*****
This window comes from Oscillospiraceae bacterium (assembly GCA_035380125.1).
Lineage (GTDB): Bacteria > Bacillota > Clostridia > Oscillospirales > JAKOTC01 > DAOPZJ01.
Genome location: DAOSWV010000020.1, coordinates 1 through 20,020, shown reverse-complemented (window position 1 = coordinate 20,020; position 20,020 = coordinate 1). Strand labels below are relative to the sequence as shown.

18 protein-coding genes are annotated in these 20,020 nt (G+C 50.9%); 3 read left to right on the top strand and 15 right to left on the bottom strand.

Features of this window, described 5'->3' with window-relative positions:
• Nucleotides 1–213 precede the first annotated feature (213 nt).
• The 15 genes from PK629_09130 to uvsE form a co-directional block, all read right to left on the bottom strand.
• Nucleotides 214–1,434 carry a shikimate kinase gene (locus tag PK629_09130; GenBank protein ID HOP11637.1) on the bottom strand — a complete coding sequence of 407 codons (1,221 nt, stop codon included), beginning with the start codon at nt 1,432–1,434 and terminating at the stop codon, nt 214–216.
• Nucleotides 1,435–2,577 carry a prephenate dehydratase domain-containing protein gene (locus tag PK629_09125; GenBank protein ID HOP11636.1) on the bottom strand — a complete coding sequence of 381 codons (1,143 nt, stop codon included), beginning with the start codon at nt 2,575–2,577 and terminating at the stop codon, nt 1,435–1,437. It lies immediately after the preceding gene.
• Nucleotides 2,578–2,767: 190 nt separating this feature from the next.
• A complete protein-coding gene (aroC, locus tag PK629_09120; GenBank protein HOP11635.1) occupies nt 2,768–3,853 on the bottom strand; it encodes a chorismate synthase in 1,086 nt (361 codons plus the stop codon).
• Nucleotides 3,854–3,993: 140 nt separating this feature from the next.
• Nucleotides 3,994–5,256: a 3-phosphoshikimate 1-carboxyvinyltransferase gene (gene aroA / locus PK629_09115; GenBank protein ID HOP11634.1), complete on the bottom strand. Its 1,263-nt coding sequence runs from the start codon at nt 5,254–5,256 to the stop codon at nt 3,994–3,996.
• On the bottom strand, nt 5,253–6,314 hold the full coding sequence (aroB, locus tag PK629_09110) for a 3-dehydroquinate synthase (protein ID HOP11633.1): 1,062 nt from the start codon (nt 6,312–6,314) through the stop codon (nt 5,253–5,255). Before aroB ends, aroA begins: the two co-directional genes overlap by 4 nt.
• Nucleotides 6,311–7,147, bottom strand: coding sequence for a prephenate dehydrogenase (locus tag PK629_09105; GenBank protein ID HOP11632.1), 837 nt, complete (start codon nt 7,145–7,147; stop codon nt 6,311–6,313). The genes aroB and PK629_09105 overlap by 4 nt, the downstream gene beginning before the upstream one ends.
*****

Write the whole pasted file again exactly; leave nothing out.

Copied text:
This window comes from Oscillospiraceae bacterium (assembly GCA_035380125.1).
Lineage (GTDB): Bacteria > Bacillota > Clostridia > Oscillospirales > JAKOTC01 > DAOPZJ01.
Genome location: DAOSWV010000020.1, coordinates 1 through 20,020, shown reverse-complemented (window position 1 = coordinate 20,020; position 20,020 = coordinate 1). Strand labels below are relative to the sequence as shown.

18 protein-coding genes are annotated in these 20,020 nt (G+C 50.9%); 3 read left to right on the top strand and 15 right to left on the bottom strand.

Features of this window, described 5'->3' with window-relative positions:
• Nucleotides 1–213 precede the first annotated feature (213 nt).
• The 15 genes from PK629_09130 to uvsE form a co-directional block, all read right to left on the bottom strand.
• Nucleotides 214–1,434 carry a shikimate kinase gene (locus tag PK629_09130; GenBank protein ID HOP11637.1) on the bottom strand — a complete coding sequence of 407 codons (1,221 nt, stop codon included), beginning with the start codon at nt 1,432–1,434 and terminating at the stop codon, nt 214–216.
• Nucleotides 1,435–2,577 carry a prephenate dehydratase domain-containing protein gene (locus tag PK629_09125; GenBank protein ID HOP11636.1) on the bottom strand — a complete coding sequence of 381 codons (1,143 nt, stop codon included), beginning with the start codon at nt 2,575–2,577 and terminating at the stop codon, nt 1,435–1,437. It lies immediately after the preceding gene.
• Nucleotides 2,578–2,767: 190 nt separating this feature from the next.
• A complete protein-coding gene (aroC, locus tag PK629_09120; GenBank protein HOP11635.1) occupies nt 2,768–3,853 on the bottom strand; it encodes a chorismate synthase in 1,086 nt (361 codons plus the stop codon).
• Nucleotides 3,854–3,993: 140 nt separating this feature from the next.
• Nucleotides 3,994–5,256: a 3-phosphoshikimate 1-carboxyvinyltransferase gene (gene aroA / locus PK629_09115; GenBank protein ID HOP11634.1), complete on the bottom strand. Its 1,263-nt coding sequence runs from the start codon at nt 5,254–5,256 to the stop codon at nt 3,994–3,996.
• On the bottom strand, nt 5,253–6,314 hold the full coding sequence (aroB, locus tag PK629_09110) for a 3-dehydroquinate synthase (protein ID HOP11633.1): 1,062 nt from the start codon (nt 6,312–6,314) through the stop codon (nt 5,253–5,255). Before aroB ends, aroA begins: the two co-directional genes overlap by 4 nt.
• Nucleotides 6,311–7,147, bottom strand: coding sequence for a prephenate dehydrogenase (locus tag PK629_09105; GenBank protein ID HOP11632.1), 837 nt, complete (start codon nt 7,145–7,147; stop codon nt 6,311–6,313). The genes aroB and PK629_09105 overlap by 4 nt, the downstream gene beginning before the upstream one ends.